When Sanderbeck refused all attempts at mediation, the attorneys got involved. Veronica filed in Franklin County to get Piper back under a replevin. (Big legal term that basically says return the property or pay for it.) Veronica had to put up a $10,000 bond. Yep, 10 grand in cash. Because Sanderbeck was the respondent in this case, she could go to a bondsman, pay a paltry $200 to have her 10 grand bond posted. Sanderbeck was given ten days to respond to the replevin. Sanderbeck waited until the very last minute and demanded a trial. That court date was just a few days ago, and guess what…Sanderbeck asked for a continuance, which was granted. The new date is set for December 11th.

Though she won’t say, conservative estimates place Veronica’s legal bills in the ballpark of between $60,000 and $90,000. And, in all this time, NO ONE has seen Piper. Oh, there are a few Kool-Aid drinkers for COSR who claim they've seen Piper and that she’s alive and well, but I think I’d be demanding proof of life.

Is your skin crawling, now? Heart beating a little faster, imagining this to be you and your beloved pet? What has happened to Veronica and Michelle and their little dog, Piper, is wrong on so many levels I can’t even begin to count the ways it’s wrong. This is a breed specific rescue that will not return a positively identified dog to her rightful owners! COSR is claiming that Veronica is not Piper’s owner, and even though Sanderbeck isn’t disputing Veronica is Piper’s breeder, she is claiming that Veronica has no right to Piper because Veronica placed her with a friend. (Any reputable breeder has a contract with puppy buyers that states if at any time in the dog’s life, the new owners cannot keep that puppy, the puppy returns to the breeder.) Yet, at the same time, COSR’s “adoption” contract states the people adopting that rescue dog never own it, it will always remain the property of COSR for the rest of its natural life and COSR can reclaim the dog at any time. (Hypocrisy, anyone?)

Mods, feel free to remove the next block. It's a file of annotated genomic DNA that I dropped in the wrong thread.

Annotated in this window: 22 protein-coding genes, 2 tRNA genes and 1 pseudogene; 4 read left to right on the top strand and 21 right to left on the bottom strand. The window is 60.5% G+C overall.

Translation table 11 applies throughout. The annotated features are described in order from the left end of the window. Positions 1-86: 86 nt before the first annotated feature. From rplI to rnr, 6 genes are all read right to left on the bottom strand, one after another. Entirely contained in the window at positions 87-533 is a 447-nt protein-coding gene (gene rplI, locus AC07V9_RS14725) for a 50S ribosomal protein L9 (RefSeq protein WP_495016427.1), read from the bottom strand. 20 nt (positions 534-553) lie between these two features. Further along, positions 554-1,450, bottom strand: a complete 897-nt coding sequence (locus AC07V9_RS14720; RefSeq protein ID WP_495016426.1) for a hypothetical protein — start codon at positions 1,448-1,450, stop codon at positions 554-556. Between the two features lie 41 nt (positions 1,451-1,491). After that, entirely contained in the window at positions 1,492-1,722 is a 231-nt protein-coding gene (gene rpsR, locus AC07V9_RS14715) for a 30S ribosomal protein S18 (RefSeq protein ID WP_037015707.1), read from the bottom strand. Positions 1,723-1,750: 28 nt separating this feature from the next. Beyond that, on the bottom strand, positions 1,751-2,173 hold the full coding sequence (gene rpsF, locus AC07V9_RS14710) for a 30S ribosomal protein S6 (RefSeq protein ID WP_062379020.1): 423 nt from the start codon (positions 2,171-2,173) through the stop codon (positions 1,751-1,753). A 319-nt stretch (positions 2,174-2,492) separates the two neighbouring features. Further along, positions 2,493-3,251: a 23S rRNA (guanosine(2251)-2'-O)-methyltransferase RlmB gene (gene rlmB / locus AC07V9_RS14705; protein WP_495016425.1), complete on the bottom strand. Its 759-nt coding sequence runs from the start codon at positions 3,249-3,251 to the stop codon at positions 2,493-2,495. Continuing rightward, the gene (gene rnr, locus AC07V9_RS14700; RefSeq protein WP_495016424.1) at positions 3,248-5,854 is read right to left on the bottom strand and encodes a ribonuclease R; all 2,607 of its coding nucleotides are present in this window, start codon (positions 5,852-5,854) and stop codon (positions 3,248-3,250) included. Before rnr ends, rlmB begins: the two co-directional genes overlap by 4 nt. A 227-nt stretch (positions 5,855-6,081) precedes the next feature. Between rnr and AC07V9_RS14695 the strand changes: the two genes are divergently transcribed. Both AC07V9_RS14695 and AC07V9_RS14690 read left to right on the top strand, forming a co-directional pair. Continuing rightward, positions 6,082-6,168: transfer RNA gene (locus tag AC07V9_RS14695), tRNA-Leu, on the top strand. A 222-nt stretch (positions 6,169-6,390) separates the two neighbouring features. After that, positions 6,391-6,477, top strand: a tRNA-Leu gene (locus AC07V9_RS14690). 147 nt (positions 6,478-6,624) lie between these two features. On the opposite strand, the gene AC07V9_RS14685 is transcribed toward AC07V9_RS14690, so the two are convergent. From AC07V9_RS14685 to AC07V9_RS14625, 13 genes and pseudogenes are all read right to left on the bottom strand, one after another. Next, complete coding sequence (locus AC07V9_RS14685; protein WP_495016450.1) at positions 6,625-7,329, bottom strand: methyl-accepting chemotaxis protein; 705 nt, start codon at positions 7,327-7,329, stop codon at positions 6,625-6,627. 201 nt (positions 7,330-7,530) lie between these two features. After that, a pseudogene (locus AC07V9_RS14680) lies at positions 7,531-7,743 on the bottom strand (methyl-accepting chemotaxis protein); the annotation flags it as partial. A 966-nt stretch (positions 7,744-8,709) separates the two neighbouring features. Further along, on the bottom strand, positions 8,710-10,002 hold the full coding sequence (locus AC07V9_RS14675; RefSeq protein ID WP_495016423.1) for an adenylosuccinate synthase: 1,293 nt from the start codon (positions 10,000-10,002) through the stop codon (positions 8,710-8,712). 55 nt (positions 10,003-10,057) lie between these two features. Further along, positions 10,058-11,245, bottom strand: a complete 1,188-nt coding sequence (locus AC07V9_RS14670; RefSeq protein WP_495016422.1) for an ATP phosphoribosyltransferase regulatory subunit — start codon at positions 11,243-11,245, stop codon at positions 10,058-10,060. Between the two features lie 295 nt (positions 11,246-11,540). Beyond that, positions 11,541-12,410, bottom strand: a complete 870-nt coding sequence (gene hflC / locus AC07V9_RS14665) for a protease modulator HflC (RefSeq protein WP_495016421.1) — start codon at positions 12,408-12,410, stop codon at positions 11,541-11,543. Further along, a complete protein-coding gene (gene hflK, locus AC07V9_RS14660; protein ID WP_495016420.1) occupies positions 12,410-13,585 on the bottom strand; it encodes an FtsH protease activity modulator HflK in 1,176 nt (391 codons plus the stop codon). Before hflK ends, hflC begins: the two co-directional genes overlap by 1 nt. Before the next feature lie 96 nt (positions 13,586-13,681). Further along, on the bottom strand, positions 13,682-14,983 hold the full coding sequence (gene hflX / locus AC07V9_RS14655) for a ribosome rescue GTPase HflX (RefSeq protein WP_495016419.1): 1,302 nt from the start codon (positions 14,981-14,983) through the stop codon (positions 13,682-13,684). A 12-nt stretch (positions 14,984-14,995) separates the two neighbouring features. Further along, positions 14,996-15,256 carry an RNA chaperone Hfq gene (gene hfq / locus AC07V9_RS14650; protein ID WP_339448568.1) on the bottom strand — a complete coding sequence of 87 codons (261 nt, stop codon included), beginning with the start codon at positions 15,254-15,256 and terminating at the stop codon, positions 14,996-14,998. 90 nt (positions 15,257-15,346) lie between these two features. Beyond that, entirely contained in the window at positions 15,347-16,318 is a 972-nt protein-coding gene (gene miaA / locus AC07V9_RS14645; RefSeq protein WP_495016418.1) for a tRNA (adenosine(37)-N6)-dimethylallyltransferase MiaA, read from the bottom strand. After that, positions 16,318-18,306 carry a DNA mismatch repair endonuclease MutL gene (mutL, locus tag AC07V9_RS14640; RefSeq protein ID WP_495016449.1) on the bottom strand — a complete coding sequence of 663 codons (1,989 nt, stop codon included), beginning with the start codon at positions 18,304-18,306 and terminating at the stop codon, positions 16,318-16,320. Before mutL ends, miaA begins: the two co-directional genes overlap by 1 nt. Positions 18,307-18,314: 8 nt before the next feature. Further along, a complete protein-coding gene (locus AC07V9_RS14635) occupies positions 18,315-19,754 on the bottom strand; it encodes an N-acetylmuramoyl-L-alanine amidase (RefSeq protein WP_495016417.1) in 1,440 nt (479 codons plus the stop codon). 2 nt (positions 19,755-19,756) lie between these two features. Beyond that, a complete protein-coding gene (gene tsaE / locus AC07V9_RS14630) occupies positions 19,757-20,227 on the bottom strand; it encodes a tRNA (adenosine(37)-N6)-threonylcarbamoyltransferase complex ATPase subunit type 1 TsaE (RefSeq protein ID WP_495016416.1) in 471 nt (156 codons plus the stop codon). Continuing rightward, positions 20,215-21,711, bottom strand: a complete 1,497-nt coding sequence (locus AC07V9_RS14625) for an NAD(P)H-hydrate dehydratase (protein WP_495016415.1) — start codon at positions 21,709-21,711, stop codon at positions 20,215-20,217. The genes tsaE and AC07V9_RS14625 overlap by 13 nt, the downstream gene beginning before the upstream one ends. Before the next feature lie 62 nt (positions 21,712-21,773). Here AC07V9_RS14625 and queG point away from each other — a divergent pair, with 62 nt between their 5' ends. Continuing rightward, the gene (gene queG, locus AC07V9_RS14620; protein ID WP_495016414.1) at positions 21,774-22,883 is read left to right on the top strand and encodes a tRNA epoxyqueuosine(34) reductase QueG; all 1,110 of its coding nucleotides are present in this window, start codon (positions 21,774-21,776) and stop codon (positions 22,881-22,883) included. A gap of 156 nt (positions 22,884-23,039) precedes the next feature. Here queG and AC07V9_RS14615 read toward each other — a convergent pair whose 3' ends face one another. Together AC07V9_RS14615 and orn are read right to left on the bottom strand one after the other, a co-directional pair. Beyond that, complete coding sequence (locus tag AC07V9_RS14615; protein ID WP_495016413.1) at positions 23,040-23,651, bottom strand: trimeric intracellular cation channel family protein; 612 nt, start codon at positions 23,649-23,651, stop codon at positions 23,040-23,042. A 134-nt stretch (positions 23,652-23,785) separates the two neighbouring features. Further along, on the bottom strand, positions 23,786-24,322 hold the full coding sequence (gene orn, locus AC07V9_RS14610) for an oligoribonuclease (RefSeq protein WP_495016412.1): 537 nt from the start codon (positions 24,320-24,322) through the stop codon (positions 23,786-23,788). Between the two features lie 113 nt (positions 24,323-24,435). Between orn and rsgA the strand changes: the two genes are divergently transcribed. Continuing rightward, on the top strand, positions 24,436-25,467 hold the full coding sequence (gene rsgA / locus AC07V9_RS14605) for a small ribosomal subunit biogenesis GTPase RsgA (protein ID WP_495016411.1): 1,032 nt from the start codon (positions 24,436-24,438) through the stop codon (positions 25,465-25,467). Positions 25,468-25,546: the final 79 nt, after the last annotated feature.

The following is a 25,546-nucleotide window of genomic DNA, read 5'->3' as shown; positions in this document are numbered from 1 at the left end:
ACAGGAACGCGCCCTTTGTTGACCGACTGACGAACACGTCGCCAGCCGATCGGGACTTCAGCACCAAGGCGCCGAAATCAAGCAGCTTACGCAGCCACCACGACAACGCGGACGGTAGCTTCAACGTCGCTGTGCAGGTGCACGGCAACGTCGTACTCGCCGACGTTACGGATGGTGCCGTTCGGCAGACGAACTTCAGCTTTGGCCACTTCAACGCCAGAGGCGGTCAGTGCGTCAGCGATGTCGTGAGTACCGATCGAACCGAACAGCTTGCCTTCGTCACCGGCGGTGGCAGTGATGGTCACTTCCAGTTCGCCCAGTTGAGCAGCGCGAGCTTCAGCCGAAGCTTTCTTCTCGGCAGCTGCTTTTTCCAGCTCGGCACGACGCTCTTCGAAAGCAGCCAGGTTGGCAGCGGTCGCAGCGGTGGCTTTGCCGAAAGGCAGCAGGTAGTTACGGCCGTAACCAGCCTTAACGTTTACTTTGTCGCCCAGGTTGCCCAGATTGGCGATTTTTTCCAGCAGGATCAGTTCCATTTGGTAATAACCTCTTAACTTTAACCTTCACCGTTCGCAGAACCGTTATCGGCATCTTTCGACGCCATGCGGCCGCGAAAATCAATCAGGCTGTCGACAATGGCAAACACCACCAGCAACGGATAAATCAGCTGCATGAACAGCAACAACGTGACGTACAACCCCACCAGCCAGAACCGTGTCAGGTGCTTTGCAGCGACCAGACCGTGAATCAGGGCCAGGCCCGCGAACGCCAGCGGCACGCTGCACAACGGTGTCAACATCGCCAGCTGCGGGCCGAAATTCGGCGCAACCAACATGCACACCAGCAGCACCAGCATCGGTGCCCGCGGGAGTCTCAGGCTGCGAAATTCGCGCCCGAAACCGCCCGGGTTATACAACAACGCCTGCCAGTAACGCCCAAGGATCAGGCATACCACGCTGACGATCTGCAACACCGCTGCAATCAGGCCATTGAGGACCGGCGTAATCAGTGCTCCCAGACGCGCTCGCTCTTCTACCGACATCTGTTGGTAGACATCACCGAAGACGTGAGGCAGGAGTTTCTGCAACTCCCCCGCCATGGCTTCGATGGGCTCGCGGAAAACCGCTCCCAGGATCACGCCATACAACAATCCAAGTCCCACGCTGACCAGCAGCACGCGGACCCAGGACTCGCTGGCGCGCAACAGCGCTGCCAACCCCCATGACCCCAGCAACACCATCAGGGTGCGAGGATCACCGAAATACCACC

You know, there is that Facebook meme that says I'm usually a very sane, nice person but if you mess with my dogs I will break out a level of crazy that will make your nightmares look like a happy place...yeah. Try to take my dog from me and watch how fast I can go from sane to toys in the attic crazy.